Your LN pirates might help me make sense of D&D alignments, BTW: they seem to be LN in their own view (established authorities presumably would not consider them "lawful"). My problem with alignments is that EGG's writing suggests they're absolute (viewed by a theoretical disinterested external observer). If you make them relative - an expression of the character's self-image - they probably (a) make more sense and (b) are more useful in-game descriptors.

    ReplyDelete
  20. Richard, I gave a lot of thought to AD&D Alignment system, to try and fiugre it out in terms of our real world. If you go on Niemz' AD&D Chat, I wrote a huge post on "Alignment realism" and how it could play in the real world mechanics. What spurred me is that modern psychological research has found experimental evidence to support that different patterns of moral adm ethical development. Not in terms of acepting values or inductrination, but moral and ethical values becoming deepest personality traits. However, Just like with Astrology, totally separate dynamics are responsible for different alignment axes. But if you look at the post, you'll see what type of people these alignments describe.

    In terms of pirates, they are driven by the sense of community. The place is called Midlands, Blacklands Barony (from the richness of the soil). Maybe the character of the Baron is unrealistic, maybe he is wise. The Barony is the last line of order behind a frontierm which is a buffer to the wasteland. Survival in teb Wastelands made cannibalism commonplace and developed into a twisted, violent culture that provides substinence by looking beyond immediate survival and that beyond is selfish, Nietzian and demoniac because of the fallout from the powerful magics that turned the land into wasteland and its people into physical goblins and moral monsters. THAT has its own powerful schools of magic and threatens to spill out into the rest of the AD&D world,essentially Greyhawk. The locak natives ad been colonized furst, by Anglo saxon type people, and later by Byzantine culture, that produced the Baron. What really keeps the Wasteland at bay is the religion and magic of the natives. Example of it working would be an elder of the native villagers confronting a werewolf. With but a gesture and a wgisoper he can transfiorm the lycanthrope back inbto a naked human. The religion has to dc with personification of the River, the mountains and the seasons as humans, but I haven't figured out how their magic will work, but it wiull be a system of magic unlike and unavailabk to AD&D characters. The first conquerors have treated the natives like animals, disarmed them and tried to break apart their culture and traditions. Natives are only concerned with survival of their own people when Wasteland finally spills out into the rest of the world, and endured their first conquerors without complaint. Second conquerors brought with them the AD&D version of the Christian Church. Baron's father ran out of money and took 75 of his best men at arms to raid the wasteland for treasure. Nobody returnd except one man, who ws insane and could not tell what happened. Baron gave natives maximum autonomy and ordered his knights to train their militias. At his court first and second conqueror knights are organised into warrior houses and are vying for supremacy. Second conquerors have superios magic and weapons culture. Warrions from conpeting houses secrety venture into the Wasteland and come back twsietd but with new knowdledge. Baron's friendly policy towards the natives could be either because he sees their strength in holding bsck the wasteland or because that policy weakens the first conquerors, so Baron is downright friendly to citizen militias.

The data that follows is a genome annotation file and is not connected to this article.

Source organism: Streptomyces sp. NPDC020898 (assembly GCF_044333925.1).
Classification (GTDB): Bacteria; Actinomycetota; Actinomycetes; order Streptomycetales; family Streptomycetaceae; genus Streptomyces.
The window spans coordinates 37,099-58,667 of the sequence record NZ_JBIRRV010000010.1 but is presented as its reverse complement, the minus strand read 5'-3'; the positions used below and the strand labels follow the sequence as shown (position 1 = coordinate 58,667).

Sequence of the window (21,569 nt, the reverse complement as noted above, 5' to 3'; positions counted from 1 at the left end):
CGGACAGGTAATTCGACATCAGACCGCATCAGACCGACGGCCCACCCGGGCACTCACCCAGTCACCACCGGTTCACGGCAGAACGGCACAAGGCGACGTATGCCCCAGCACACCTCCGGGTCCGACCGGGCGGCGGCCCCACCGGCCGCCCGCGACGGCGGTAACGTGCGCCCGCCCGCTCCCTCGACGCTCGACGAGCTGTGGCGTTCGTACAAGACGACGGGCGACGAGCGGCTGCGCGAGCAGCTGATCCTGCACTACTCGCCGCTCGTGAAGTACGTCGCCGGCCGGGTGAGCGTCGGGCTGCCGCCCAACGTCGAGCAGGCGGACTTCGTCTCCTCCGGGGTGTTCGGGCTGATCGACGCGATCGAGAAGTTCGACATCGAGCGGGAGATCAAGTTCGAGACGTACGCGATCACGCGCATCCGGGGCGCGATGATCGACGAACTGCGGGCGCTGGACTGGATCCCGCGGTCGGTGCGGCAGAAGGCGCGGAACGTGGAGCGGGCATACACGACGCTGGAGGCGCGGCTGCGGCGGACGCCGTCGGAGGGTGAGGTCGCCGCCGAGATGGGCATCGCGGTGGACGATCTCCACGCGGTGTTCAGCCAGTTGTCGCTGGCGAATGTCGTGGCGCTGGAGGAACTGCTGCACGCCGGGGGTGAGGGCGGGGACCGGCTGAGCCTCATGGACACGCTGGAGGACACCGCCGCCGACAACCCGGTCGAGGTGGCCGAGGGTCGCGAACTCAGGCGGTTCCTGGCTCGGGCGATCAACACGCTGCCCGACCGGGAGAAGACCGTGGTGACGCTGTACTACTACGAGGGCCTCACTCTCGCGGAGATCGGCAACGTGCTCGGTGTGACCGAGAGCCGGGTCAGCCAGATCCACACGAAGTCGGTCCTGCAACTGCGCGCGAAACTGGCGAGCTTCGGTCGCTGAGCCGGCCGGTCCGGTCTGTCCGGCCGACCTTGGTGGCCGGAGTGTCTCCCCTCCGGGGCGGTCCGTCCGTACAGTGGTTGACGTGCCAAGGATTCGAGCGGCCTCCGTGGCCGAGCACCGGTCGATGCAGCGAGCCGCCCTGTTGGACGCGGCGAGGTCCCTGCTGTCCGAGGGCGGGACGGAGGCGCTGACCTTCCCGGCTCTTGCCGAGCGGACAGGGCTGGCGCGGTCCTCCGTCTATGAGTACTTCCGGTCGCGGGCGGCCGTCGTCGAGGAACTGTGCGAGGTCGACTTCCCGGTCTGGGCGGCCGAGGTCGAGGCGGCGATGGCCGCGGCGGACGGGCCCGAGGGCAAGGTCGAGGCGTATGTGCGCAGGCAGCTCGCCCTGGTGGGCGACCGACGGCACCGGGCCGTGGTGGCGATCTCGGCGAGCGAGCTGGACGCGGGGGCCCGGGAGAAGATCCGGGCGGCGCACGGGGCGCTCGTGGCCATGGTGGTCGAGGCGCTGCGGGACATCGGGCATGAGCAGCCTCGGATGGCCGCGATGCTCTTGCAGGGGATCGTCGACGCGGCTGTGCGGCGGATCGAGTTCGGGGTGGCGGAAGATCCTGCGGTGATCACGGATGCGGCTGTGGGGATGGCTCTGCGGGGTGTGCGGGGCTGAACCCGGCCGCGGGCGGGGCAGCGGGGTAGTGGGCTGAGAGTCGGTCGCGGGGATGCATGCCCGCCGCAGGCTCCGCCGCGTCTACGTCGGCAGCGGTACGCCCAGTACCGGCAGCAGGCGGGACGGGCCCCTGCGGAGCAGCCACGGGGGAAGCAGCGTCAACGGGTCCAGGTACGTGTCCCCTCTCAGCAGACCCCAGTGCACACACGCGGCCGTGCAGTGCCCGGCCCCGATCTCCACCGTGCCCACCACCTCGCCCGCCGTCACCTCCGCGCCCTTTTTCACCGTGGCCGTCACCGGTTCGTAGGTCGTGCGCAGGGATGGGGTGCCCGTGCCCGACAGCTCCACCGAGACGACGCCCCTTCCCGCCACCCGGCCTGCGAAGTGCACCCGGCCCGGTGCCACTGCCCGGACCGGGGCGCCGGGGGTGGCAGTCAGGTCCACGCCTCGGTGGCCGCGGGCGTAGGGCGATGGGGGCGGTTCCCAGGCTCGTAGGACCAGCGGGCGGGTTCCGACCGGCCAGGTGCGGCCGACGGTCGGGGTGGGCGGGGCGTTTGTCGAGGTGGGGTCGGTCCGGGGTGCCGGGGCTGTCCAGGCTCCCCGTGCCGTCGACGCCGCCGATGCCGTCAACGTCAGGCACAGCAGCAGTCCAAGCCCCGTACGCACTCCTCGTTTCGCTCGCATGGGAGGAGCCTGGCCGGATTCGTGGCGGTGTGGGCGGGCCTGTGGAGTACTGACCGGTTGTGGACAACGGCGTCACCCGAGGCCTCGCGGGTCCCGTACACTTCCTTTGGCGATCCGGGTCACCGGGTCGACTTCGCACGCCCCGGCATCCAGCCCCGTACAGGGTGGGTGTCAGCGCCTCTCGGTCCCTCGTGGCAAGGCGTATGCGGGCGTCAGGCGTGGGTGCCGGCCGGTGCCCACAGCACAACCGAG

Into this come the river boatmen. The river is truly archetypal. It fromws from the city f Greyhawk and into the wasteland and into the black ocean beyond. Strange ships and barged pass by without stopping, or sometimes they stop at the local port for provisions. Fishermen fro the local village of first conquerors just north of the port fornthe harnor militia. Tye are all cnsidered to be hardworking and poor. But most people confuse simplicity with poverty. They quality of their cloth, their iron tools, their nives and their women's wedding dresses is superior. that's where they display their wealth. They are a tight-knit, conservatie community, that is worried about both, the corruption of the wasteland and the bad influence of the sailors and the harbor merchants. Seeing their life as more honest and morally superior to the merchants on the docks, they only attack the boats of outsiders fro beyond greyhawk and from frontierlands. Loot is plowed into the militia, at least half of it. Baron likey suspects why his harbor militia is so well equipped, but he is not looking further into it and the merchants doing trade with the local community have not been harmed.
    With regards to the other guilds, Night Daggers are seen as outside threat and its suspected memebers are killed or interrogate and executed. Dancers are whipped at the stake, if they are caught stealing, and not hanged. Baron says because of their young age, but likely because the Baron secretly favors them and most of them are barefoot villagers of the native stock. The Flying Snakes have partaken of the spirit of the wasteland, but the Bvaron doesn't know that and is probbaluy not even aware that they exist (but they do and they are involved in the highly illegal slave trade). Plus, they are part of the warrior hous that has been proven loyal to the Baron. Shadow thieves, the Baron is aware of them, the men at ars are earnestly trying to protect the settlers and homesteaders moving towards the wasteland, and thieves preying on them are subject to hanging.

    So, the question, is the Baron of the Blacklands an unrealistic NPC, or is he a shrewd leader capable of effectively defending his holdings agaisnt the wasteland?

    ReplyDelete

Note: Only a member of this blog may post a comment.